D: Morgan Bushe / 86m
Cast: Pat Shortt, Lewis MacDougall, Michael Smiley, Lauren Kinsella, Art Parkinson, Peter Coonan, Cian Gallagher, Ronan Graham, Ernie Gallagher, Áine Ní Mhuirí
In a small rural town in Ireland, there’s a caravan park called Moody’s that has been closed ever since the death of its owner a few years before. After a stint in Scotland with an aunt and uncle, the owner’s son, Joey (MacDougall), has returned to re-open the site and restore it to its former glory. He’s fifteen. Also arriving in town at the same time is Ronald Tanner (Shortt), desperately in need of money to fund his ailing wife’s medical treatments, and hoping to sell a thousand Chinese made toys to local businessman and political wannabe Gits Hegarty (Smiley). When Hegarty cruelly turns him down, Ronald parks his van at the caravan site overnight while he tries to work out what to do next. However, Joey’s curiosity about what’s inside the van gets the better of him and a badly disposed of cigar leads to the van, and Ronald’s stock of toys, going up in flames. Joey determines to help Ronald in any way he can to make amends, and when they become aware of payments Hegarty makes to a couple of local criminals, they decide to steal the next payment for themselves…
Morgan Bushe’s feature debut, co-written with Greg Flanagan, owes almost its entire existence to the work of the Coen brothers. It’s that kind of movie: an homage that pillages the Coens oeuvre freely and willingly, but alas, without adopting the control over the material that helps to make the brothers’ work so successful. It’s a bleak, misery-driven piece that has trouble expressing itself as the grimly humorous movie it wants to be, and it piles so many setbacks and obstacles onto the shoulders of its ostensible heroes that by rights they should be crushed flat before they even begin to think about robbing Hegarty. Literally nothing goes right for either one of them, from Joey alienating his best friend, Lanks (Parkinson), to Ronald succumbing to the alcoholism he’s kept at bay for so long. As misfits go they’re pretty spectacular in their ability to dig themselves a bigger and bigger hole that they can’t get out of, and it’s obvious that their get-rich-quick scheme is doomed to (relative) failure, but with Bushe determined to put them through the wringer time and time again, any real sense of self-awareness – or self-preservation – is abandoned before it’s even considered.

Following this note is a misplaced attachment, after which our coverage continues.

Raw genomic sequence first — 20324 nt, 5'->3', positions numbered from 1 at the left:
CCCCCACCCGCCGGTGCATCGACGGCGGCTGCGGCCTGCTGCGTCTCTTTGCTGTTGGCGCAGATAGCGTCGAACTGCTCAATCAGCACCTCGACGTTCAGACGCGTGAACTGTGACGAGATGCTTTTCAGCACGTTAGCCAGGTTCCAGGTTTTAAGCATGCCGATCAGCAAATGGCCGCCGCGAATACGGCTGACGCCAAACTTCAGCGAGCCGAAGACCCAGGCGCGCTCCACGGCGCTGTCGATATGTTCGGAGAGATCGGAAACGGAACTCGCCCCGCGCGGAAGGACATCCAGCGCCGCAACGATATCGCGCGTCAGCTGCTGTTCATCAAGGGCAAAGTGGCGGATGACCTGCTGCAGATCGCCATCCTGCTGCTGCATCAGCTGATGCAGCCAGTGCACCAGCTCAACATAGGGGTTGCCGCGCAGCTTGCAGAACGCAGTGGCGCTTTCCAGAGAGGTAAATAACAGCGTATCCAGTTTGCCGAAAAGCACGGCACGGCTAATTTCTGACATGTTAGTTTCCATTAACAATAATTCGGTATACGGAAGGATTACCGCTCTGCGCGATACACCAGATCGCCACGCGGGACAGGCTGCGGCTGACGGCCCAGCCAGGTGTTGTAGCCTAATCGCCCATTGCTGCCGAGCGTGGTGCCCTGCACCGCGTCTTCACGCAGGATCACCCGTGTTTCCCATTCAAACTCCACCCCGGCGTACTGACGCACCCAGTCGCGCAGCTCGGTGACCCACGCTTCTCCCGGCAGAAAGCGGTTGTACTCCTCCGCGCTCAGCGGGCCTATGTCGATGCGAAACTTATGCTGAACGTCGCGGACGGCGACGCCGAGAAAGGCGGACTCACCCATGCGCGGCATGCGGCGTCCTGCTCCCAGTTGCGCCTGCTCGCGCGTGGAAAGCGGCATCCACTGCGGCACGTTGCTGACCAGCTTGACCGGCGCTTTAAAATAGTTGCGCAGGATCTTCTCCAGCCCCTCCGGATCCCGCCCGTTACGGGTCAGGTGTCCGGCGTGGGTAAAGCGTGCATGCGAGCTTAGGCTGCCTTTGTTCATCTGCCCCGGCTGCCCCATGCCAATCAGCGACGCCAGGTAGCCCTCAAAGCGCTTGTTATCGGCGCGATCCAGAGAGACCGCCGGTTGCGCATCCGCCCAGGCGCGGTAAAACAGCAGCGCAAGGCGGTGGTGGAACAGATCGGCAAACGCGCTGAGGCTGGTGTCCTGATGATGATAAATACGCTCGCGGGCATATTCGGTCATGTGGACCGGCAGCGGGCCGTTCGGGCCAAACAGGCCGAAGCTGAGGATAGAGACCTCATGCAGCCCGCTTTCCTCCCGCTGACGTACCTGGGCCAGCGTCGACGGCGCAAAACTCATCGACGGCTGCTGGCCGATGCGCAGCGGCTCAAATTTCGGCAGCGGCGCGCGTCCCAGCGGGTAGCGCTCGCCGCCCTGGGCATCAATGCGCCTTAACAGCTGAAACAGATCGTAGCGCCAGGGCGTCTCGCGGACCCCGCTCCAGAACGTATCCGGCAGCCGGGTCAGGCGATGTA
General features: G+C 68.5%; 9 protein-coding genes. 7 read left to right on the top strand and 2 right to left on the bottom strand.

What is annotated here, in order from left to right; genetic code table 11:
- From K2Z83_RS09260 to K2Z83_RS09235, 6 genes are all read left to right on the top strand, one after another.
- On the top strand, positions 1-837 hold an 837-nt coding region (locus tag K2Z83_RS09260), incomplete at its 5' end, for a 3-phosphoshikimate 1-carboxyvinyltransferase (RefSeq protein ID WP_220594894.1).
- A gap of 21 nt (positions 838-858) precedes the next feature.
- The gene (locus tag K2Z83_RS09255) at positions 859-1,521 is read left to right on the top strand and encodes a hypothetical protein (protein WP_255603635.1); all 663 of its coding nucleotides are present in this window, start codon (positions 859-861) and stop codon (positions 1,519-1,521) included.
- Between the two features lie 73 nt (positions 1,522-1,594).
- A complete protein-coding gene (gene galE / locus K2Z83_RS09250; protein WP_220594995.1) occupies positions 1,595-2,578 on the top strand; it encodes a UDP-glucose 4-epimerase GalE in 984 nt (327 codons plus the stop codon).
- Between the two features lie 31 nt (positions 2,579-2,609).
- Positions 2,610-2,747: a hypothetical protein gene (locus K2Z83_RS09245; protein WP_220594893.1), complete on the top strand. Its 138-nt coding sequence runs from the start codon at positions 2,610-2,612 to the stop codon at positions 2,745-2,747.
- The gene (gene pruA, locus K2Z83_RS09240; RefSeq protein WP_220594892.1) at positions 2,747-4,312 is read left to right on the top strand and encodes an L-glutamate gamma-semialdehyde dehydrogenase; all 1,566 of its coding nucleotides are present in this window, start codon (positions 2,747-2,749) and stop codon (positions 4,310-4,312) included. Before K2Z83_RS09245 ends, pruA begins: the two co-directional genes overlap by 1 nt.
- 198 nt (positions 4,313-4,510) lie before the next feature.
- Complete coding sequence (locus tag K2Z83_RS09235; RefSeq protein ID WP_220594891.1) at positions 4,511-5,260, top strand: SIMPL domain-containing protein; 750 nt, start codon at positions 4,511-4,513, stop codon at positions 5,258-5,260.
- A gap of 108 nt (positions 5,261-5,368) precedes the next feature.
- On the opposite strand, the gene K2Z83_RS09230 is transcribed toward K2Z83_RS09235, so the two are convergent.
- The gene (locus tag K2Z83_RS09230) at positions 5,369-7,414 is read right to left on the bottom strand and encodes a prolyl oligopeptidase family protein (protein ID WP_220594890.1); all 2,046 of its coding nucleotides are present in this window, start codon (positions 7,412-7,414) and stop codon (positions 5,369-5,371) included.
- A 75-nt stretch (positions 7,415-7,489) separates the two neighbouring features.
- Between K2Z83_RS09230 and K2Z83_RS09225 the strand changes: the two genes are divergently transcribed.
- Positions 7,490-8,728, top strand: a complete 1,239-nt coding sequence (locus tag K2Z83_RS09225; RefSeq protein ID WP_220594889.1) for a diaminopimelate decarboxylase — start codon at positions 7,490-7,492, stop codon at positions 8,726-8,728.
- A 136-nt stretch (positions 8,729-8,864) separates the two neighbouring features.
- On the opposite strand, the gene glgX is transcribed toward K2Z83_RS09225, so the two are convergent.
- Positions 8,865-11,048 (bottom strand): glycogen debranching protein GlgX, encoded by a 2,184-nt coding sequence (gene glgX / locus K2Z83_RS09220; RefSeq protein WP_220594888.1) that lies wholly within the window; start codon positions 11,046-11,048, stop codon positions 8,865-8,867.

This all keeps the main storyline unfolding with the grim inevitability of a traffic accident that could have been avoided if both drivers had noticed the lights were on red, and though Shortt and MacDougall have their moments, their efforts are overwhelmed by the unremitting obduracy of the movie’s tone, and a mood that swings between cheerless and downbeat as if they were the only two choices available to Bushe, and which suited the narrative. Only Smiley manages to rise above the gloomy nature of the material, and he does so by being openly malign and horrible in a way that suggests he views Hegarty as the kind of moustache-twirling villain who can’t help overplaying his hand at every turn (and not as the arch manipulator that Bushe may have intended). Shot in a deliberately downbeat visual style by DoP Arthur Mulhern that further promotes the oppressive atmosphere that’s cultivated and encouraged throughout, even the sub-plots feature stories that are bleak and disturbing. With all this, it’s hard to believe that there could be any light at the end of the tunnel, there is redemption and hope on offer in the movie’s final scenes, but inevitably, these pale rays of sunshine come too late to save Bushe’s debut from giving the viewer a series case of the miseries.
Rating: 5/10 – a dark and melancholy movie that wallows in the doldrums of its own making, The Belly of the Whale is as far from a laugh riot as you can get without it being Angela’s Ashes (1999); with only occasional flashes of inspiration, and the odd, unexpected visual flourish to help things along, this “black comedy” may only appeal to viewers who will see Joey and Ronald’s individual predicaments as situations that make them feel better about their own lives.